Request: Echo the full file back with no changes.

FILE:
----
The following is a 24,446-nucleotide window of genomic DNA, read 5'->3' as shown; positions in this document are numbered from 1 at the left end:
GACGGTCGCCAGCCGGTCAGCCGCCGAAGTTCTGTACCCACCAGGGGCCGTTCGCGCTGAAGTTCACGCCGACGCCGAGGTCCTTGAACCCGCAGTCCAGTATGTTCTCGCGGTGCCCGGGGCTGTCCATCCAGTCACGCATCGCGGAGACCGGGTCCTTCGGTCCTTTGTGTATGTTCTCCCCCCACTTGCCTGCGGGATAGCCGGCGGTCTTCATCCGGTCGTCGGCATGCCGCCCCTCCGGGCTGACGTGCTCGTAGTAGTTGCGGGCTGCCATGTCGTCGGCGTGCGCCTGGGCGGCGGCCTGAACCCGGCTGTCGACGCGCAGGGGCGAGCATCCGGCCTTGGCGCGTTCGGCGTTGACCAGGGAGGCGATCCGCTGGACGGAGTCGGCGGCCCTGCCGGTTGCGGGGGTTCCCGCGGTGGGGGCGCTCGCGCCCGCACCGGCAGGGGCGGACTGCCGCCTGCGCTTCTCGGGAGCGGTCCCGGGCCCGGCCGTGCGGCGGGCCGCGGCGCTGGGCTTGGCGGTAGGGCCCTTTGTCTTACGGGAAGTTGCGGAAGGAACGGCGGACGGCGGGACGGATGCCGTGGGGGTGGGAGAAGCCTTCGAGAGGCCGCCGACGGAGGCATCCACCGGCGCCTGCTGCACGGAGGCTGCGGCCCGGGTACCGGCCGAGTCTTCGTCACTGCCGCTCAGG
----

The following is a 24,446-nucleotide window of genomic DNA, read 5'->3' as shown; positions in this document are numbered from 1 at the left end:
GACGGTCGCCAGCCGGTCAGCCGCCGAAGTTCTGTACCCACCAGGGGCCGTTCGCGCTGAAGTTCACGCCGACGCCGAGGTCCTTGAACCCGCAGTCCAGTATGTTCTCGCGGTGCCCGGGGCTGTCCATCCAGTCACGCATCGCGGAGACCGGGTCCTTCGGTCCTTTGTGTATGTTCTCCCCCCACTTGCCTGCGGGATAGCCGGCGGTCTTCATCCGGTCGTCGGCATGCCGCCCCTCCGGGCTGACGTGCTCGTAGTAGTTGCGGGCTGCCATGTCGTCGGCGTGCGCCTGGGCGGCGGCCTGAACCCGGCTGTCGACGCGCAGGGGCGAGCATCCGGCCTTGGCGCGTTCGGCGTTGACCAGGGAGGCGATCCGCTGGACGGAGTCGGCGGCCCTGCCGGTTGCGGGGGTTCCCGCGGTGGGGGCGCTCGCGCCCGCACCGGCAGGGGCGGACTGCCGCCTGCGCTTCTCGGGAGCGGTCCCGGGCCCGGCCGTGCGGCGGGCCGCGGCGCTGGGCTTGGCGGTAGGGCCCTTTGTCTTACGGGAAGTTGCGGAAGGAACGGCGGACGGCGGGACGGATGCCGTGGGGGTGGGAGAAGCCTTCGAGAGGCCGCCGACGGAGGCATCCACCGGCGCCTGCTGCACGGAGGCTGCGGCCCGGGTACCGGCCGAGTCTTCGTCACTGCCGCTCAGG